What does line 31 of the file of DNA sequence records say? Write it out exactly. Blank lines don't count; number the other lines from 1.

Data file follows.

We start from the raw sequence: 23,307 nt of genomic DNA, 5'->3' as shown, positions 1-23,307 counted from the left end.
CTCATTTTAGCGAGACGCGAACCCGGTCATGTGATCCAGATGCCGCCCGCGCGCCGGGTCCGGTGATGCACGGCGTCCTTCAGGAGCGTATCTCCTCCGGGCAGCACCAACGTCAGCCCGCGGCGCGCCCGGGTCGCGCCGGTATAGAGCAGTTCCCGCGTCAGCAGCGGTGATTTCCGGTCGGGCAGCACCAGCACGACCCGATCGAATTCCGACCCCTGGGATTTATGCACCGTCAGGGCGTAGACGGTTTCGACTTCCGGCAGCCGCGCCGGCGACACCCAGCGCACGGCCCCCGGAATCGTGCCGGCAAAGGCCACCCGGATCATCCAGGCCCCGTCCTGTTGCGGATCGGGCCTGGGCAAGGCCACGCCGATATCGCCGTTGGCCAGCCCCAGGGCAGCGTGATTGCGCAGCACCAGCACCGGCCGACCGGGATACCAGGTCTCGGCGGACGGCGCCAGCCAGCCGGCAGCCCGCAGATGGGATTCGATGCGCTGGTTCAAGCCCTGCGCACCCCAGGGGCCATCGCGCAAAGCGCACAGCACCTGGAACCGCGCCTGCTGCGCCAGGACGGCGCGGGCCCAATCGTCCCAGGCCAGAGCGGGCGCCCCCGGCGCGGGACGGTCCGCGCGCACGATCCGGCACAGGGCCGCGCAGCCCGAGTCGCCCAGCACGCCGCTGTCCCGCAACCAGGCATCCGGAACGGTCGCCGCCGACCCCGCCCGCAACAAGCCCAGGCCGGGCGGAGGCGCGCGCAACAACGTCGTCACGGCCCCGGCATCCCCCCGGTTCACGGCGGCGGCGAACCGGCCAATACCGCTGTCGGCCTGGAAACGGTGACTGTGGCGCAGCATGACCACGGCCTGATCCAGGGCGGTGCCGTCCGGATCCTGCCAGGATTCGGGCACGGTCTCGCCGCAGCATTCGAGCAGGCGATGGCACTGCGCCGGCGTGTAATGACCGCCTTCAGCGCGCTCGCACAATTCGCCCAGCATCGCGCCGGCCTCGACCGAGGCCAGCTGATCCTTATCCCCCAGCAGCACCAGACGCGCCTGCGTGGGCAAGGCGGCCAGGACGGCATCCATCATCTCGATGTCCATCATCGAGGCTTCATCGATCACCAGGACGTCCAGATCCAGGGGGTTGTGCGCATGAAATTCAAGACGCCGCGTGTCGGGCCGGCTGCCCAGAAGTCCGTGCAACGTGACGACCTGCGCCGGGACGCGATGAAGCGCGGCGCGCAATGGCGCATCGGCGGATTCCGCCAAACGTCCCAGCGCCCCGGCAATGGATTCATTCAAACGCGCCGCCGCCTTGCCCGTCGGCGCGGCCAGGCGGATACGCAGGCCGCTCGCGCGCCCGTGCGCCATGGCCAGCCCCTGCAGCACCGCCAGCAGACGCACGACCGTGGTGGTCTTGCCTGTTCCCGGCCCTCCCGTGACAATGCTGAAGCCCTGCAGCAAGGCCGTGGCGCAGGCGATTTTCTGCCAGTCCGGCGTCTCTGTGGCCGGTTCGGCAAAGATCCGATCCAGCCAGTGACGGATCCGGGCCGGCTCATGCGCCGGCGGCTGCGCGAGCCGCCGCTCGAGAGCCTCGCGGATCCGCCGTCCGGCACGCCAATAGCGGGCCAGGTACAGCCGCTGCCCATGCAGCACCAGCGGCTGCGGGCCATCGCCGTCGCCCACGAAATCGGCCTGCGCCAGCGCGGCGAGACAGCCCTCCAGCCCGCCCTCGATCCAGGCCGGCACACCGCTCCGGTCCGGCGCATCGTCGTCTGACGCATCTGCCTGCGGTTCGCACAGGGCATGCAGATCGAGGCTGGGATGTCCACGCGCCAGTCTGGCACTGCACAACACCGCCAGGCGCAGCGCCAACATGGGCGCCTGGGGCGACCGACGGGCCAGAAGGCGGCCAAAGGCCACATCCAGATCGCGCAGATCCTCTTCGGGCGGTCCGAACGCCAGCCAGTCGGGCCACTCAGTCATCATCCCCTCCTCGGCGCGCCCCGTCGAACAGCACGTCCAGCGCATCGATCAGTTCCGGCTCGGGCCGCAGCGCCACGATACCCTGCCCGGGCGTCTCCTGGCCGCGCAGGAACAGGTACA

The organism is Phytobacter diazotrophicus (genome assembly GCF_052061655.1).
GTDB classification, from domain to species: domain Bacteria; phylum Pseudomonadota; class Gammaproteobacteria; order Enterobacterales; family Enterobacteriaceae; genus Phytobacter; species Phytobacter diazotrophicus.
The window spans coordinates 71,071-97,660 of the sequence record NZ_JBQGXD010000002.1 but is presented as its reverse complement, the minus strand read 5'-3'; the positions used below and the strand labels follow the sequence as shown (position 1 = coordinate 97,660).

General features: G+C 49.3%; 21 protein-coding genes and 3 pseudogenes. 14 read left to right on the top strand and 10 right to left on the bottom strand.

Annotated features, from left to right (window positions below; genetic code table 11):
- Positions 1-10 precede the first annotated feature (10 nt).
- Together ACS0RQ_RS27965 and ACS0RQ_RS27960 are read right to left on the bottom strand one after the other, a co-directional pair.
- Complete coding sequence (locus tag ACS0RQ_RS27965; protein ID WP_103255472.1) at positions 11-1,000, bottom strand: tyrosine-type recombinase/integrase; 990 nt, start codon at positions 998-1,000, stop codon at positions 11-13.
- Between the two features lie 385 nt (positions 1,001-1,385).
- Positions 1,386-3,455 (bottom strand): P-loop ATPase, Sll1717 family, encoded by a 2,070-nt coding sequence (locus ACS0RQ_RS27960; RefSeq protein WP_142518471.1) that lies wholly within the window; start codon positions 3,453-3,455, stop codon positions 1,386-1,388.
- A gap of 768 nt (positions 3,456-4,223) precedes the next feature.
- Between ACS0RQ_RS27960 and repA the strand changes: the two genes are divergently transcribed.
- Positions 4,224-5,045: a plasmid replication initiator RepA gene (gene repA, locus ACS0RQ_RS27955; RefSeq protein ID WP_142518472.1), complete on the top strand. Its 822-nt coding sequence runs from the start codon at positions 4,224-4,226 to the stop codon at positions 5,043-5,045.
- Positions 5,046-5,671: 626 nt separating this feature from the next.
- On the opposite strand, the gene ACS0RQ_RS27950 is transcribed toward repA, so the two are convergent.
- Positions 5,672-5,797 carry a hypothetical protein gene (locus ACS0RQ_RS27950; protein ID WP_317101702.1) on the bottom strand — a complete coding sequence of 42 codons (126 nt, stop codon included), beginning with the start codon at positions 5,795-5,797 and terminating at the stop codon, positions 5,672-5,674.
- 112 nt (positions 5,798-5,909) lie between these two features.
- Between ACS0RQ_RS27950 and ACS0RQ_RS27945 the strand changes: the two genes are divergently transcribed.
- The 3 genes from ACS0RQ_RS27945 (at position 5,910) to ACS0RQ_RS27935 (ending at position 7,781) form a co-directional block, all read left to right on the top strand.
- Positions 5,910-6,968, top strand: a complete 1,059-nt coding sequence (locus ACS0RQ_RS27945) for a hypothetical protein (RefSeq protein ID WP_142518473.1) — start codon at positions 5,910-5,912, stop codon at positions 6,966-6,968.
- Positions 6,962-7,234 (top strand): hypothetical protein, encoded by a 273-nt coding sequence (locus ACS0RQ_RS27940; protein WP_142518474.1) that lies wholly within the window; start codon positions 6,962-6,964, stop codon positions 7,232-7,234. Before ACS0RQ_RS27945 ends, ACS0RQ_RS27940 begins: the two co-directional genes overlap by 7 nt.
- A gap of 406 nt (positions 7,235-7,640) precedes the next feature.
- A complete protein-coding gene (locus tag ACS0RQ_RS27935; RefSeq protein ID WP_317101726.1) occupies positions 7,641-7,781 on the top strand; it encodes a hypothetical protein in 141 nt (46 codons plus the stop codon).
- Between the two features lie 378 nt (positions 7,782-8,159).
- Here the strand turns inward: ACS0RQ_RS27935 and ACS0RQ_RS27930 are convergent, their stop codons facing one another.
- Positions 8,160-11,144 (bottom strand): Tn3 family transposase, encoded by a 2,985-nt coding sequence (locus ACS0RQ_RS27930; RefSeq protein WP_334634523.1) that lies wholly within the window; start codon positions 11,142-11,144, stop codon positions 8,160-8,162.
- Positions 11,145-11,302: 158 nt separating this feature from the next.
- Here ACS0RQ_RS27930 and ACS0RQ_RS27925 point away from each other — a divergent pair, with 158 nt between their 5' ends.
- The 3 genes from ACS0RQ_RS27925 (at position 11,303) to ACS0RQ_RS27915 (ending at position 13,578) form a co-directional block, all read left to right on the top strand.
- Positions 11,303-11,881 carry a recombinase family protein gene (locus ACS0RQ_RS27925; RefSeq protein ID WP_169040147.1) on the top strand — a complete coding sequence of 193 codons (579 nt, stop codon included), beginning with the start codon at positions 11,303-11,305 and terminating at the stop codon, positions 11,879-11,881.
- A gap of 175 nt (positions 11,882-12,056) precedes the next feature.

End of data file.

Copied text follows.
- The 3 genes from ACS0RQ_RS27925 (at position 11,303) to ACS0RQ_RS27915 (ending at position 13,578) form a co-directional block, all read left to right on the top strand.